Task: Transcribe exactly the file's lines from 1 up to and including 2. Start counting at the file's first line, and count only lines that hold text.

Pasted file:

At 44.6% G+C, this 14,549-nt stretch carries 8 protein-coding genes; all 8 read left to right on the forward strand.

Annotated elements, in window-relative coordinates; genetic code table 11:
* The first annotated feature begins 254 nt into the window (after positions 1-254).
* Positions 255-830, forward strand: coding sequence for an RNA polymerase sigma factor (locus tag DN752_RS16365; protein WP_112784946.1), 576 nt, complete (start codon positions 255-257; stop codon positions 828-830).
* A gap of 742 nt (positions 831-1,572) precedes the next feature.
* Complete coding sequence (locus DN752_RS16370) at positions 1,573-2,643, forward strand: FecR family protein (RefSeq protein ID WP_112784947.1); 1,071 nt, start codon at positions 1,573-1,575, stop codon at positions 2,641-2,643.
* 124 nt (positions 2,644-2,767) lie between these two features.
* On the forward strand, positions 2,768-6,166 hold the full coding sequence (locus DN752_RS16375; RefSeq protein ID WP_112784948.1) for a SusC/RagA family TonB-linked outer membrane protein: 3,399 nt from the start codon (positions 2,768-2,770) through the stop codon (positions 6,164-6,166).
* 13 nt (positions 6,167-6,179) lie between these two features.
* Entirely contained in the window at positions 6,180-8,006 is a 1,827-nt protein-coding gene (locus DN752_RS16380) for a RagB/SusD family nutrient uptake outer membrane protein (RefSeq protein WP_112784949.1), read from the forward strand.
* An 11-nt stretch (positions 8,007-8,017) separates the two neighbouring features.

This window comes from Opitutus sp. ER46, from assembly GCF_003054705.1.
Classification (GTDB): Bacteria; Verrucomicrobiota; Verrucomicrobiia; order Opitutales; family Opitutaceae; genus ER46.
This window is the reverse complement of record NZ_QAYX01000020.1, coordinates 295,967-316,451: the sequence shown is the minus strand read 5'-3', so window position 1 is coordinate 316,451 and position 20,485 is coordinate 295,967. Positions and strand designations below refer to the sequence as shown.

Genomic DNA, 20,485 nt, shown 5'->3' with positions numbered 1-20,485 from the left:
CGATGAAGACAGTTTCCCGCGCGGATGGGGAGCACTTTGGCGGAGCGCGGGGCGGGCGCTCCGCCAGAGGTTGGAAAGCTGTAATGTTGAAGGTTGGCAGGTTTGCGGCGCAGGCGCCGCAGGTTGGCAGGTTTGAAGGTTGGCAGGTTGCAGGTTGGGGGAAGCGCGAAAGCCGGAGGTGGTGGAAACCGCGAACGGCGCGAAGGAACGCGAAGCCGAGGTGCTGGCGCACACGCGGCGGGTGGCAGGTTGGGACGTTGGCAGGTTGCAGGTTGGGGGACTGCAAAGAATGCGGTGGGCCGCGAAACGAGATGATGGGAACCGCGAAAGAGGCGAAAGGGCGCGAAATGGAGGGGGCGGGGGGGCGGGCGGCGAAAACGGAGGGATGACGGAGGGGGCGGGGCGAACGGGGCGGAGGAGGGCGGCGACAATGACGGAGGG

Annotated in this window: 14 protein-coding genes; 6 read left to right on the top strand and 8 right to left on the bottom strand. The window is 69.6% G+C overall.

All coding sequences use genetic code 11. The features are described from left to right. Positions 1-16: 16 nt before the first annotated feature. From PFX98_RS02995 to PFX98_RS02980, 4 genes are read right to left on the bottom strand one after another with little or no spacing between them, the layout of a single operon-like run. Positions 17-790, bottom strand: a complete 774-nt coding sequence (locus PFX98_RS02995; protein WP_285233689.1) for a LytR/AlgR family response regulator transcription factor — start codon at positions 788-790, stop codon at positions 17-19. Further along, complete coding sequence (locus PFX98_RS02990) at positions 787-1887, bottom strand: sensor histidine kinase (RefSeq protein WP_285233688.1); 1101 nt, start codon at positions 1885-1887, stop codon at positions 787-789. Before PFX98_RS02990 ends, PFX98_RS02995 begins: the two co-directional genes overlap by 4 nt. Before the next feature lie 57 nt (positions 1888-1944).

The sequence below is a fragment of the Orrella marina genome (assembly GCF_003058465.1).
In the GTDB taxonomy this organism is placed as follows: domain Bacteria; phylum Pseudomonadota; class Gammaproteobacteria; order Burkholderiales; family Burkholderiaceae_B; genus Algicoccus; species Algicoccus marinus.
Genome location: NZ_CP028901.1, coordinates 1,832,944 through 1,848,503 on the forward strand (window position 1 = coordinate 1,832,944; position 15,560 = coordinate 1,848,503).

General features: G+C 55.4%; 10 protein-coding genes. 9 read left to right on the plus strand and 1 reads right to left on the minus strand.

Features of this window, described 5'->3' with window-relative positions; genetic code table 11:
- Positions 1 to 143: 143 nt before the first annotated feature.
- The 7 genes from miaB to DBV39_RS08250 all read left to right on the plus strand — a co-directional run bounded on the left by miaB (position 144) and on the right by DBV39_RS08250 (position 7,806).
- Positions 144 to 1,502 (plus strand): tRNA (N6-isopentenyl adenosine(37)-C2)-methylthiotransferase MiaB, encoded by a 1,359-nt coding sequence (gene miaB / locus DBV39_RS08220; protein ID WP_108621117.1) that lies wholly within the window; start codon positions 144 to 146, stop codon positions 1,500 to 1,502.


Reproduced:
At 44.6% G+C, this 14,549-nt stretch carries 8 protein-coding genes; all 8 read left to right on the forward strand.

Annotated elements, in window-relative coordinates; genetic code table 11: